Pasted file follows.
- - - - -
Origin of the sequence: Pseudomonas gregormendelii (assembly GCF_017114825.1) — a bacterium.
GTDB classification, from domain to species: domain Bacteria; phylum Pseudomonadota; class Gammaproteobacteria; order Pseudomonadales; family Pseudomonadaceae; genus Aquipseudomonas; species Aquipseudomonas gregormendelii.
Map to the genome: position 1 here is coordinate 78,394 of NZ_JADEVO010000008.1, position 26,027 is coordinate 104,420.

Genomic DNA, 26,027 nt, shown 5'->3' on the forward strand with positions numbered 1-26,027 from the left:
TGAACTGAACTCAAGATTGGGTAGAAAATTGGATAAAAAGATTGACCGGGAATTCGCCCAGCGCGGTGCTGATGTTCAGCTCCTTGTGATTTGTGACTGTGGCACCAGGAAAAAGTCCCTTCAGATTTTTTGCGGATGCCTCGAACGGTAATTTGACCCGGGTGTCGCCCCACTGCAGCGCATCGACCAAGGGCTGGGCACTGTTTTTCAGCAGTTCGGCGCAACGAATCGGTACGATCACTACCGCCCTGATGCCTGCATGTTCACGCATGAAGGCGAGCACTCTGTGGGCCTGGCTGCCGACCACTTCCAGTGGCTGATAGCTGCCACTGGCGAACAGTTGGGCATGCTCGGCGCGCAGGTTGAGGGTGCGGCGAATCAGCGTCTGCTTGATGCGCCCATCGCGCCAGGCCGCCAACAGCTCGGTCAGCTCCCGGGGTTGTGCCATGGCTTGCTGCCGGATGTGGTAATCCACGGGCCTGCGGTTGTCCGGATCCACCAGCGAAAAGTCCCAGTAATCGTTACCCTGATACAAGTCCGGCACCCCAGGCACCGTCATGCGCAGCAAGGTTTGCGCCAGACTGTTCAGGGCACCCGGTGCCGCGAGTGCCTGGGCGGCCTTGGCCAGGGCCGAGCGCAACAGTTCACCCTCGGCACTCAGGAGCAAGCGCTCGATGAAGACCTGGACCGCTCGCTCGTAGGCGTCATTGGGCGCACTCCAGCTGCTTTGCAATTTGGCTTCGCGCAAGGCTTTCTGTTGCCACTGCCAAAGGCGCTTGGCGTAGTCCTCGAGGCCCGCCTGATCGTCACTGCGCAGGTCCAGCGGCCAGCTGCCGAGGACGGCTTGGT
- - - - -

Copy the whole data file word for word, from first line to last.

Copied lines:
Origin of the sequence: Pseudomonas gregormendelii (assembly GCF_017114825.1) — a bacterium.
GTDB classification, from domain to species: domain Bacteria; phylum Pseudomonadota; class Gammaproteobacteria; order Pseudomonadales; family Pseudomonadaceae; genus Aquipseudomonas; species Aquipseudomonas gregormendelii.
Map to the genome: position 1 here is coordinate 78,394 of NZ_JADEVO010000008.1, position 26,027 is coordinate 104,420.

Genomic DNA, 26,027 nt, shown 5'->3' on the forward strand with positions numbered 1-26,027 from the left:
TGAACTGAACTCAAGATTGGGTAGAAAATTGGATAAAAAGATTGACCGGGAATTCGCCCAGCGCGGTGCTGATGTTCAGCTCCTTGTGATTTGTGACTGTGGCACCAGGAAAAAGTCCCTTCAGATTTTTTGCGGATGCCTCGAACGGTAATTTGACCCGGGTGTCGCCCCACTGCAGCGCATCGACCAAGGGCTGGGCACTGTTTTTCAGCAGTTCGGCGCAACGAATCGGTACGATCACTACCGCCCTGATGCCTGCATGTTCACGCATGAAGGCGAGCACTCTGTGGGCCTGGCTGCCGACCACTTCCAGTGGCTGATAGCTGCCACTGGCGAACAGTTGGGCATGCTCGGCGCGCAGGTTGAGGGTGCGGCGAATCAGCGTCTGCTTGATGCGCCCATCGCGCCAGGCCGCCAACAGCTCGGTCAGCTCCCGGGGTTGTGCCATGGCTTGCTGCCGGATGTGGTAATCCACGGGCCTGCGGTTGTCCGGATCCACCAGCGAAAAGTCCCAGTAATCGTTACCCTGATACAAGTCCGGCACCCCAGGCACCGTCATGCGCAGCAAGGTTTGCGCCAGACTGTTCAGGGCACCCGGTGCCGCGAGTGCCTGGGCGGCCTTGGCCAGGGCCGAGCGCAACAGTTCACCCTCGGCACTCAGGAGCAAGCGCTCGATGAAGACCTGGACCGCTCGCTCGTAGGCGTCATTGGGCGCACTCCAGCTGCTTTGCAATTTGGCTTCGCGCAAGGCTTTCTGTTGCCACTGCCAAAGGCGCTTGGCGTAGTCCTCGAGGCCCGCCTGATCGTCACTGCGCAGGTCCAGCGGCCAGCTGCCGAGGACGGCTTGGT